Auckland, New Zealand
As predicted, the trip’s influence is infiltrating our kitchen.
We bought oats, but have not yet made our traditional morning porridge. In the mornings we’ve been too busy banging boiled eggs together to find the winner with the unbroken egg as we learnt to do in Moscow….
we’ve been chopsticking our way through chicken soup with noodles….
we’ve been slurping sago cooked in coconut milk, and even proving television advertising is true: Kiwi-kids-are-Weetbix-kids (who knows if this ad, which used to run years ago, is still on…..can’t say we’ve bothered turning the tv on to find out).
And that’s just breakfast time.
At dinnertime we’ve been devouring salads and relishing lasagne, which reminded us of the one and only lasagne on the trip – a wonderful one we made whilst couchsurfing in Hanoi. We’ve had one of the kids’ favourites – nachos. Soon we’ll be tucking into a roast lamb with roast potatoes, pumpkin, kumara, carrots and some red cabbage (and we’ll remember how the Romanians also eat lamb, especially at Easter, and how they cannot get their heads around the idea of teaming it with mint jelly).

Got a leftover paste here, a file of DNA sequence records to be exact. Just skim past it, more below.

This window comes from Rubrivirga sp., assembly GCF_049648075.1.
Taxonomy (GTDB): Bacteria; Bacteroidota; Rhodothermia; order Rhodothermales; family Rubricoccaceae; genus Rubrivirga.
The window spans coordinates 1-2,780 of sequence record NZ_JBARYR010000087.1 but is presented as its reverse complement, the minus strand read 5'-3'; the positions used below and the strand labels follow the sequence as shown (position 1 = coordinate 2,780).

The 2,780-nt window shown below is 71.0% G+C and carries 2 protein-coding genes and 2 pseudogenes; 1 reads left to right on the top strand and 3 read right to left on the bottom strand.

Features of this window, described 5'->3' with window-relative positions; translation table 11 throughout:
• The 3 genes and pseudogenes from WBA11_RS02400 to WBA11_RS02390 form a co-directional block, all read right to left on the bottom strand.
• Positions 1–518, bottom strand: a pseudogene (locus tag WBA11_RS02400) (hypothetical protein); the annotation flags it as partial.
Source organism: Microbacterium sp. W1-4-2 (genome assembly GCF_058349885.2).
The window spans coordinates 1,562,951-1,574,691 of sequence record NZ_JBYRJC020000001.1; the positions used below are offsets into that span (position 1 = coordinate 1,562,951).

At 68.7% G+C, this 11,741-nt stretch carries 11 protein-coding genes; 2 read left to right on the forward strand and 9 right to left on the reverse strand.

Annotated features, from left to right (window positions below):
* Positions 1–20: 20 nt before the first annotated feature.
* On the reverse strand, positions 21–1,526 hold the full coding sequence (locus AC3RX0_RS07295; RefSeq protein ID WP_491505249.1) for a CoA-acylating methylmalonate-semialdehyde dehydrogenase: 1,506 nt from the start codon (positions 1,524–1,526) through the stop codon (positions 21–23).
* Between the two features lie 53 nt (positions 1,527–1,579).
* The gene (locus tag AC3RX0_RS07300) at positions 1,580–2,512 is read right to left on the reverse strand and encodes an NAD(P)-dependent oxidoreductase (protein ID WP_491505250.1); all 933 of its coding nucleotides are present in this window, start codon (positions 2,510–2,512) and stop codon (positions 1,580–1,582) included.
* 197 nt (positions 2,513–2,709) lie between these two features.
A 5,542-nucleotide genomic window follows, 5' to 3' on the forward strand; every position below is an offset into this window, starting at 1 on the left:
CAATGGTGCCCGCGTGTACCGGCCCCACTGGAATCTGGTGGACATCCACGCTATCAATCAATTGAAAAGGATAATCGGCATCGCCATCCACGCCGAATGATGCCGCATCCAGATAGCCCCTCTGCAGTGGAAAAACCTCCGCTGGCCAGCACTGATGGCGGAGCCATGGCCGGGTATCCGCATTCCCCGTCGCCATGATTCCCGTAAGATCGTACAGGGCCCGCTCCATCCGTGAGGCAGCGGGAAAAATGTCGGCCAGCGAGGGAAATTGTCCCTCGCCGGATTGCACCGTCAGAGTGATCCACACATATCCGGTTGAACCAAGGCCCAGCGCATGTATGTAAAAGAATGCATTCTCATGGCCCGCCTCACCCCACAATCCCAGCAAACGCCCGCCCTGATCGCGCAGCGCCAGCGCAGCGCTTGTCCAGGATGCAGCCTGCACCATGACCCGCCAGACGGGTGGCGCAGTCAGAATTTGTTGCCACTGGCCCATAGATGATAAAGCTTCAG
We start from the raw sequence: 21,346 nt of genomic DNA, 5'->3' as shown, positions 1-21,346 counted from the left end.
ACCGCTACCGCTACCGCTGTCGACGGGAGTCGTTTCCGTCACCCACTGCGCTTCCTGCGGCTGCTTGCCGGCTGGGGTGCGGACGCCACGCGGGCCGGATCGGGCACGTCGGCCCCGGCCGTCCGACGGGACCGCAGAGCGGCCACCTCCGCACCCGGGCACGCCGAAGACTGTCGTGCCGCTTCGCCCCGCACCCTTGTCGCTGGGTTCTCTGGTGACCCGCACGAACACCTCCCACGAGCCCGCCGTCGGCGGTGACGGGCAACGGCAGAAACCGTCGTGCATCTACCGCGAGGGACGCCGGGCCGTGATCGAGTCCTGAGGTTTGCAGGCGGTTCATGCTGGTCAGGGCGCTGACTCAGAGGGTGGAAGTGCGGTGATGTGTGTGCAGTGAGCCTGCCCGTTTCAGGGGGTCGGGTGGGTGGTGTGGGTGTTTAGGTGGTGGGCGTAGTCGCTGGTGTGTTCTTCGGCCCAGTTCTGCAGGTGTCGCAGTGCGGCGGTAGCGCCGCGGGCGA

But the focus of mealtimes has not simply been the food.
You see, all the not-sitting-together-as-a-family-for-meals (whether because there were not tables big enough for us, or because we were sprawling round on the ground outside the motorhomes or for whatever other random but frequent reason) has meant that the concept of table manners has disappeared from our family identity.
Children need to be re-taught to stay at the table until everyone has finished eating, they need to be taught to leave their cutlery alone until it’s time to eat, they need to be taught that it’s rude for everyone to speak at once, they need to learn to listen, they need to be reminded that we are now in New Zealand – we are not in China and so we will not slurp our soup – we are not in Vietnam and therefore we will not be throwing our bones on the floor (Tgirl5 liked that cultural practice <wink>) – we are not in Mongolia and so we will not be licking our bowl clean – we are not in Poland and so we will not be having delicious desserts at every meal. Now that we are no longer sharing cutlery and glasses, they need to learn that we set the table with one of everything for each person – and that dinner plates and bread-n-butter plates have a purpose (no need to use only tin bowls for every meal) – and that when you’ve finished eating you don’t leave your knife looking like it’s about to invade the next country on your itinerary. Tablecloth and napkin etiquette is a long way off.